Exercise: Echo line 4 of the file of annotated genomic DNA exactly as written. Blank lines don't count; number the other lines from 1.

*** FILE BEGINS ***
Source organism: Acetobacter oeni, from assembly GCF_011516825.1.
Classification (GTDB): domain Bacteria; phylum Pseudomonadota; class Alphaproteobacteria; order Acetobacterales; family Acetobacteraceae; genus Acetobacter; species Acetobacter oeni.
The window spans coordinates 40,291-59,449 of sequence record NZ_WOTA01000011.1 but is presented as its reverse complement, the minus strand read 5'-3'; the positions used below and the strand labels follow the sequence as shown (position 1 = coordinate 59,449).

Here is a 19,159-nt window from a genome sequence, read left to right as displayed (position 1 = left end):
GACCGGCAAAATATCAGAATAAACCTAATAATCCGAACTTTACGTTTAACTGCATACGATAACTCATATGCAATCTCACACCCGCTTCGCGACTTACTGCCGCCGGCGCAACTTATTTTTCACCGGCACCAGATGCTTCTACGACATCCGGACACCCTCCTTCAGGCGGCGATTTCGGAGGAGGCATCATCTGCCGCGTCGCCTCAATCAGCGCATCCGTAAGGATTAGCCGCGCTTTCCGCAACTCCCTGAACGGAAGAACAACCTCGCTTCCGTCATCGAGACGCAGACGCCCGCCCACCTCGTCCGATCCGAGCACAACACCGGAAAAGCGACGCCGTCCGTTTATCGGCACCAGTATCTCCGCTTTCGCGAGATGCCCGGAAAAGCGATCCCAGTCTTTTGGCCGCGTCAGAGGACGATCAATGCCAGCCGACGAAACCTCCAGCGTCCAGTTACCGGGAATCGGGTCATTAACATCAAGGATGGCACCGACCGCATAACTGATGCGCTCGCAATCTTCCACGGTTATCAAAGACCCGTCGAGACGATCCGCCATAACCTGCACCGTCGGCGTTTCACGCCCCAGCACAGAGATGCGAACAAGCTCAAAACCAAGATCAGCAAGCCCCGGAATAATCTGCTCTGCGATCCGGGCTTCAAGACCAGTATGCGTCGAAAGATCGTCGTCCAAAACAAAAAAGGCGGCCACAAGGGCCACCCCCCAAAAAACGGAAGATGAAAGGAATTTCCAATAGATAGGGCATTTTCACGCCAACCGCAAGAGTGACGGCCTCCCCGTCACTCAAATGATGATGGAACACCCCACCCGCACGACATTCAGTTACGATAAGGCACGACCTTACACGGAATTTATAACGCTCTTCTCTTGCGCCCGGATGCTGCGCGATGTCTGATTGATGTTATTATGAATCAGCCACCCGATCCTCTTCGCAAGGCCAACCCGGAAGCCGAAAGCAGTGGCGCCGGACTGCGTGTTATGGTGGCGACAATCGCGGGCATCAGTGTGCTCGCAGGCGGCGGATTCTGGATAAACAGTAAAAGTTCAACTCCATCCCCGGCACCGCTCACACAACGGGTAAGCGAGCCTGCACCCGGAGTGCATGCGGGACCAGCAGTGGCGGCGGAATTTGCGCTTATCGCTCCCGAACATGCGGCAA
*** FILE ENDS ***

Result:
Here is a 19,159-nt window from a genome sequence, read left to right as displayed (position 1 = left end):